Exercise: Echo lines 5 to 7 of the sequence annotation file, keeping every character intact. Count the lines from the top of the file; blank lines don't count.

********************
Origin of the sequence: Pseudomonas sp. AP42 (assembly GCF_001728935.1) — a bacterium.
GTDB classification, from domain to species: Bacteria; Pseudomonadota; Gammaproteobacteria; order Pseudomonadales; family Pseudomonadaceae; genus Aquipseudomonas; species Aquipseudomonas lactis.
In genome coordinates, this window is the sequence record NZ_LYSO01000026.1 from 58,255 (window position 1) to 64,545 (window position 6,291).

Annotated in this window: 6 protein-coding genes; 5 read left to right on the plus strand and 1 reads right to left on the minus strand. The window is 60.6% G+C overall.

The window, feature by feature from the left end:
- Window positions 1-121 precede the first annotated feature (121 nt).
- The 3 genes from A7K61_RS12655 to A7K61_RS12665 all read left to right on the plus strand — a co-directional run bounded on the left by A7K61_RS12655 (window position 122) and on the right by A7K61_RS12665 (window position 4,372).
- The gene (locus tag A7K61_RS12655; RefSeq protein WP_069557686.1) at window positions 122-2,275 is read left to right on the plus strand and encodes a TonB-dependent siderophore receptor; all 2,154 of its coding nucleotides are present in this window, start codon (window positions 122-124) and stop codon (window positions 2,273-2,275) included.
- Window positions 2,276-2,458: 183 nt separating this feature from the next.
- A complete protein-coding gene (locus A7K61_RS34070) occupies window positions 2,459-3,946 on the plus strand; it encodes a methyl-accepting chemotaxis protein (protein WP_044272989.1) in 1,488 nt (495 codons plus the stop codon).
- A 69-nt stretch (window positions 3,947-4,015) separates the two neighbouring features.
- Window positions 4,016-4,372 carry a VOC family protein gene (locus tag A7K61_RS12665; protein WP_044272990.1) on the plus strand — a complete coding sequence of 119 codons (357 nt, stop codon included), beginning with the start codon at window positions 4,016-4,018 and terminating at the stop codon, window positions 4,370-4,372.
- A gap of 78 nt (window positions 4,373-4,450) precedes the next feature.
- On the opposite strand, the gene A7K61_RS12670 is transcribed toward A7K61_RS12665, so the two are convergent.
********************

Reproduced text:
The window, feature by feature from the left end:
- Window positions 1-121 precede the first annotated feature (121 nt).
- The 3 genes from A7K61_RS12655 to A7K61_RS12665 all read left to right on the plus strand — a co-directional run bounded on the left by A7K61_RS12655 (window position 122) and on the right by A7K61_RS12665 (window position 4,372).